Record Settlement of Centro Case
Of even more interest to underwriters than some of the recent court decisions is the announcement that on 9 May shopping centre owner Centro and its former auditor PwC have agreed to a record $200 million settlement of a class action by shareholders. The claim centred on Centro’s mis-stated current liabilities in 2007 of more than $3 billion and was followed by the company’s report that it was struggling to refinance its debt. That report to the market resulted in a freefall in its share price, costing investors millions of dollars.
The settlement is significantly higher than the previous highest Australian settlements of $144.5 million in the Aristocrat class action and $112 million in the GIO claim. The case, launched 4 years ago, settled in the tenth week of hearing in the Federal Court. The announcement to the Court that a settlement was being negotiated resulted in trading halts not only on Centro but on IMF, the listed litigation funder backing part of the claim.
The settlement leaves unresolved critical issues in these class actions of the degree to which shareholders can rely on company announcements and the extent to which misleading announcements cause individual shareholder losses. There remains residual doubt that the Australia courts will accept “presumptive reliance” or “fraud on the market” principles allowing shareholders a cause of action without the need to prove the causation and loss by reason of wrong information to the market that would otherwise be required.
High Court Re-instates Director’s Penalties
The High Court on 3 May 2012 overturned Judgments of the Court of Appeal in ASIC v. Hellicar and Ors (2012) HCA 17 and Shafrom v. ASIC (2012) HCA 18 and found that seven non-executive directors of James Hardie Industries Limited breached their duties of care and diligence by approving a misleading announcement released to the ASX. The Court also found that the general counsel/company secretary breached his duty of care and diligence by failing to advise the CEO and the board that certain information should be disclosed to the ASX. The basis of the decision was technical in nature dealing with whether or not ASIC had met the necessary evidentiary standards and applied duties of fairness by failing to call certain witnesses.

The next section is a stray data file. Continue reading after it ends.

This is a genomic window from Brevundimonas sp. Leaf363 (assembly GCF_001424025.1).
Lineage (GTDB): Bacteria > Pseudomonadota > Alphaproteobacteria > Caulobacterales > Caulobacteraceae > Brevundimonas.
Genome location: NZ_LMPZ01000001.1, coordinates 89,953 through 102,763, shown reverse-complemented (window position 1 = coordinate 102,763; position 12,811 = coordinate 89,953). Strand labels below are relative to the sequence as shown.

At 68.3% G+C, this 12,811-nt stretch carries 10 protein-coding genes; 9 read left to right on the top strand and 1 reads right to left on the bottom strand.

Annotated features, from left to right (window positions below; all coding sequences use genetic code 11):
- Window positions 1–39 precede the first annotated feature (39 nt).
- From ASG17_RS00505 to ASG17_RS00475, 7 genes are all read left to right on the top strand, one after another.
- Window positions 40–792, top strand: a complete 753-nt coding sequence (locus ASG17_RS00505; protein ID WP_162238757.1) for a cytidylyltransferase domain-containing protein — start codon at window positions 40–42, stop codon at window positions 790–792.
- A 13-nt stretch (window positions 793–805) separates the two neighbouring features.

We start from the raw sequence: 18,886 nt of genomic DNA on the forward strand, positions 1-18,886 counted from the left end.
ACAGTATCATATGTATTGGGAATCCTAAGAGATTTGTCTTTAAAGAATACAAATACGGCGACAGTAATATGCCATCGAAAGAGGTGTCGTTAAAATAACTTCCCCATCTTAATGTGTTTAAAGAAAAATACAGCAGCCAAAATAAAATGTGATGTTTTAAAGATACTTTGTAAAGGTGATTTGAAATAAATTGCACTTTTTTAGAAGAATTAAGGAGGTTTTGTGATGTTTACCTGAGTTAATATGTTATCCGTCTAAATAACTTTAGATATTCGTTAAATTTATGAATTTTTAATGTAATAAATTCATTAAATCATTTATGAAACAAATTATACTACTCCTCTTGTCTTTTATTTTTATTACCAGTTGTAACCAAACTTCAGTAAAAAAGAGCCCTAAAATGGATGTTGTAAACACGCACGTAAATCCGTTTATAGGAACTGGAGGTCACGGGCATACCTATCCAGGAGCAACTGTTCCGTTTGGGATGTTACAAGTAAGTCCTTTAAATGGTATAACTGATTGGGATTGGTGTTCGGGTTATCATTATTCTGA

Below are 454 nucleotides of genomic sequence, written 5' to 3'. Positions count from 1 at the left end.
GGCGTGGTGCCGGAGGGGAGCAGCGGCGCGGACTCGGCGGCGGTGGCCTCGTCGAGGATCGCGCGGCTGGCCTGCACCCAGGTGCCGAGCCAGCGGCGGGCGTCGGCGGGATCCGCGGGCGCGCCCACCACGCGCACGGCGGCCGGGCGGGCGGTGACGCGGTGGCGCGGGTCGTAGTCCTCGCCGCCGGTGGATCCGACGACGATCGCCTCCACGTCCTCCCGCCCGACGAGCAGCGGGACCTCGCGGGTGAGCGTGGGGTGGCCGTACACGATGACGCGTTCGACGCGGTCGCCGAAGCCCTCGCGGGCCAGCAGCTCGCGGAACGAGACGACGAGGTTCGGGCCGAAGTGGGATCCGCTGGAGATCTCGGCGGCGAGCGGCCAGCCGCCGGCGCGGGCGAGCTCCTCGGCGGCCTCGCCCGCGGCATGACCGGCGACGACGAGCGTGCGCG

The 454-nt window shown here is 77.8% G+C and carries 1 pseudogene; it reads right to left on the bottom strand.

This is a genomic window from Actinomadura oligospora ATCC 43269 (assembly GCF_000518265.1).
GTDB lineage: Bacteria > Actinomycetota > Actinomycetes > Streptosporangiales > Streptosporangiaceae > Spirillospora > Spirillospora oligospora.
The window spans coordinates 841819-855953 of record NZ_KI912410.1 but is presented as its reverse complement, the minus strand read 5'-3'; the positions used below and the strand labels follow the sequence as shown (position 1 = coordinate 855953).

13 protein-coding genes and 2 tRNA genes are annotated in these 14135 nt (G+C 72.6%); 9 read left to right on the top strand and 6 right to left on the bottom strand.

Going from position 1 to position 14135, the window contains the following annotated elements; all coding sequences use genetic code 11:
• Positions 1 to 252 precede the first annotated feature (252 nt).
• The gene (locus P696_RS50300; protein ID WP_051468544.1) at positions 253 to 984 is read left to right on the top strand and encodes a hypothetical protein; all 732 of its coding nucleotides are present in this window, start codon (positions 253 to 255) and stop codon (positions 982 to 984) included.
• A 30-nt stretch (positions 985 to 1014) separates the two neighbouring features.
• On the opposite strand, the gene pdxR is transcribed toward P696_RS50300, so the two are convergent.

The court expressly rejected arguments by Shafrom that his error, if any was as a legal advisor and not as an officer. They found these roles were indistinguishable and that he had breached his duty as an officer.
Damages for Late Payment
In Oakland Investments (Aus) Limited v. Certain Underwriters at Lloyds (2012) QSC 6, Underwriters had disputed part of a claim for indemnity under certain successive mortgage and indemnity impairment policies. The dispute was essentially related to the definition of “Principal Amount” the balance owing of which, after realisation of security, was payable to the insured under the policy or policies.
The insured, Oakland, argued that it was entitled to damages for the failure by the insurer to pay the undisputed amount much earlier. His Honour Applegarth J concluded,
“I find it unnecessary to conclude whether the underwriters acted with a lack of good faith in not paying undisputed amounts because they hoped to reach a resolution in relation to the entire claim. It is sufficient to conclude that their failure and refusal to pay the undisputed amounts after three months had lapsed after sale of the final security on each claim was at a time when underwriters had all of the information that they needed in order to quantify the undisputed amount of the claim and to pay it. I conclude that they breached their contract with Oakland.”
Damages were calculated on the basis of the full balance amount payable plus a simple interest calculation of 10% from the date the undisputed amount ought to have been paid.